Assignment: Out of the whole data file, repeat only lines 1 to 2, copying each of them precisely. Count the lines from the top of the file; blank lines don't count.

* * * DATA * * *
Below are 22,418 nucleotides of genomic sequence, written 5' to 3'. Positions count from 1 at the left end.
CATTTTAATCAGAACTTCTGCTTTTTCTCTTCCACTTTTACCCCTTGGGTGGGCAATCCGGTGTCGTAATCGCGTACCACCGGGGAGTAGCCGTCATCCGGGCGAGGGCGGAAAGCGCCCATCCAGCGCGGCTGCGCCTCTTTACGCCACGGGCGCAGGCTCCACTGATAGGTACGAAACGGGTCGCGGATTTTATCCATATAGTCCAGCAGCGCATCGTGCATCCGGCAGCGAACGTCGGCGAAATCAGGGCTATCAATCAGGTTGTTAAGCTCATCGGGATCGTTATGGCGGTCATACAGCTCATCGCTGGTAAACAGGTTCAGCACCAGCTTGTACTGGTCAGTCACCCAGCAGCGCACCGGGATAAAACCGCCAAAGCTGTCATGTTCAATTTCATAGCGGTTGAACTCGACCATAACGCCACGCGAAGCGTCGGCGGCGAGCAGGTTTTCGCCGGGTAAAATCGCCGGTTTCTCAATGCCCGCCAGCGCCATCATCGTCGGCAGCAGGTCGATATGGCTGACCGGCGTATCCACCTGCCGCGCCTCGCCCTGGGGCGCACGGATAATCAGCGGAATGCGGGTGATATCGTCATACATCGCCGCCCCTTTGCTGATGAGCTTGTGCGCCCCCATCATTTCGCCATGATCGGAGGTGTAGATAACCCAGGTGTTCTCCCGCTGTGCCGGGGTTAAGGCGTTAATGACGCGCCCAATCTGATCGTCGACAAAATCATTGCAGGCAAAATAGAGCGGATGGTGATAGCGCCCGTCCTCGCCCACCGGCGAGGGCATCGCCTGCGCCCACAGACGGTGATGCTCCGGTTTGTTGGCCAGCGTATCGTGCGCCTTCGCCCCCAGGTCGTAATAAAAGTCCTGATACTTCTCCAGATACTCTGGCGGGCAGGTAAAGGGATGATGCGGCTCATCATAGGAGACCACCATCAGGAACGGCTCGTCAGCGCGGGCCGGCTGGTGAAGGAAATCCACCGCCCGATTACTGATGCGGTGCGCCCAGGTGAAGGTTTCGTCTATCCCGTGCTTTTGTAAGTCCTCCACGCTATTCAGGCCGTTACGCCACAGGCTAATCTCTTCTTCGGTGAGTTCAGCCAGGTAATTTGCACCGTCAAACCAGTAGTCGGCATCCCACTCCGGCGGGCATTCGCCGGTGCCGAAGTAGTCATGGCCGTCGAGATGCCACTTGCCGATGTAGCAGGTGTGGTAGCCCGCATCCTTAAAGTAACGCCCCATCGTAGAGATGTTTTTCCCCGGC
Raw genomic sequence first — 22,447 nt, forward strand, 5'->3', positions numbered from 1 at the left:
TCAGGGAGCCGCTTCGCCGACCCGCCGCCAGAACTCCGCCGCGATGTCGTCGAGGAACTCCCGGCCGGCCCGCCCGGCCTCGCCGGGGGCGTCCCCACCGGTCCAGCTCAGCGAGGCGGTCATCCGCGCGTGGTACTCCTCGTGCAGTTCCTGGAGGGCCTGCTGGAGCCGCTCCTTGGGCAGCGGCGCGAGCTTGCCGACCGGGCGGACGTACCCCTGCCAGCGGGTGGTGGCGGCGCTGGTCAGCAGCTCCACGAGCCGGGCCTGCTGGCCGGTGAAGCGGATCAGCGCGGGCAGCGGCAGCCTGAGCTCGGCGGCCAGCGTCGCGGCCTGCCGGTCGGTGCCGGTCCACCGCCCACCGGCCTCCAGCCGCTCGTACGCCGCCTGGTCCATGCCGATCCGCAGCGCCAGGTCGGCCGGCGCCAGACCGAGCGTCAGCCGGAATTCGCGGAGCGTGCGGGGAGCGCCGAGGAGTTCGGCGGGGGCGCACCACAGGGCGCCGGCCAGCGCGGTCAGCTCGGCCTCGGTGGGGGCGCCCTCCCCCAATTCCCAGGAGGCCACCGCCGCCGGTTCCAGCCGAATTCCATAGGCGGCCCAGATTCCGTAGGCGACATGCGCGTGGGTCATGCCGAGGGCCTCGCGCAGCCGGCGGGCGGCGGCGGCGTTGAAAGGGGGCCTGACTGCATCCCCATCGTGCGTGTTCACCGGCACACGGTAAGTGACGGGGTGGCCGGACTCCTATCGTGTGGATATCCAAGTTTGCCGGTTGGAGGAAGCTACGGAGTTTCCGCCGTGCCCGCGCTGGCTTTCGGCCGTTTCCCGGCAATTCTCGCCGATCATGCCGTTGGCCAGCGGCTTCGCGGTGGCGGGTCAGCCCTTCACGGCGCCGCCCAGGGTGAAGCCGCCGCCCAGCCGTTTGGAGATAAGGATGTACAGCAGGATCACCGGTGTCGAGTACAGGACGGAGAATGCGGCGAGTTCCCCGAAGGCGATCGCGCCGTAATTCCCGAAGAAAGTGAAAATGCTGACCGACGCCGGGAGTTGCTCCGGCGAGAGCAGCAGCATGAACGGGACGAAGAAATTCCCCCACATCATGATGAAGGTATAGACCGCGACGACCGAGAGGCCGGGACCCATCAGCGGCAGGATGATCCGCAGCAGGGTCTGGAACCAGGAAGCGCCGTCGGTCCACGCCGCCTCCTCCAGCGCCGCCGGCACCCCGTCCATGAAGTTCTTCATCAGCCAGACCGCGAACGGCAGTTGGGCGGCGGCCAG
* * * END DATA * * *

Below are 22,418 nucleotides of genomic sequence, written 5' to 3'. Positions count from 1 at the left end.
CATTTTAATCAGAACTTCTGCTTTTTCTCTTCCACTTTTACCCCTTGGGTGGGCAATCCGGTGTCGTAATCGCGTACCACCGGGGAGTAGCCGTCATCCGGGCGAGGGCGGAAAGCGCCCATCCAGCGCGGCTGCGCCTCTTTACGCCACGGGCGCAGGCTCCACTGATAGGTACGAAACGGGTCGCGGATTTTATCCATATAGTCCAGCAGCGCATCGTGCATCCGGCAGCGAACGTCGGCGAAATCAGGGCTATCAATCAGGTTGTTAAGCTCATCGGGATCGTTATGGCGGTCATACAGCTCATCGCTGGTAAACAGGTTCAGCACCAGCTTGTACTGGTCAGTCACCCAGCAGCGCACCGGGATAAAACCGCCAAAGCTGTCATGTTCAATTTCATAGCGGTTGAACTCGACCATAACGCCACGCGAAGCGTCGGCGGCGAGCAGGTTTTCGCCGGGTAAAATCGCCGGTTTCTCAATGCCCGCCAGCGCCATCATCGTCGGCAGCAGGTCGATATGGCTGACCGGCGTATCCACCTGCCGCGCCTCGCCCTGGGGCGCACGGATAATCAGCGGAATGCGGGTGATATCGTCATACATCGCCGCCCCTTTGCTGATGAGCTTGTGCGCCCCCATCATTTCGCCATGATCGGAGGTGTAGATAACCCAGGTGTTCTCCCGCTGTGCCGGGGTTAAGGCGTTAATGACGCGCCCAATCTGATCGTCGACAAAATCATTGCAGGCAAAATAGAGCGGATGGTGATAGCGCCCGTCCTCGCCCACCGGCGAGGGCATCGCCTGCGCCCACAGACGGTGATGCTCCGGTTTGTTGGCCAGCGTATCGTGCGCCTTCGCCCCCAGGTCGTAATAAAAGTCCTGATACTTCTCCAGATACTCTGGCGGGCAGGTAAAGGGATGATGCGGCTCATCATAGGAGACCACCATCAGGAACGGCTCGTCAGCGCGGGCCGGCTGGTGAAGGAAATCCACCGCCCGATTACTGATGCGGTGCGCCCAGGTGAAGGTTTCGTCTATCCCGTGCTTTTGTAAGTCCTCCACGCTATTCAGGCCGTTACGCCACAGGCTAATCTCTTCTTCGGTGAGTTCAGCCAGGTAATTTGCACCGTCAAACCAGTAGTCGGCATCCCACTCCGGCGGGCATTCGCCGGTGCCGAAGTAGTCATGGCCGTCGAGATGCCACTTGCCGATGTAGCAGGTGTGGTAGCCCGCATCCTTAAAGTAACGCCCCATCGTAGAGATGTTTTTCCCCGGC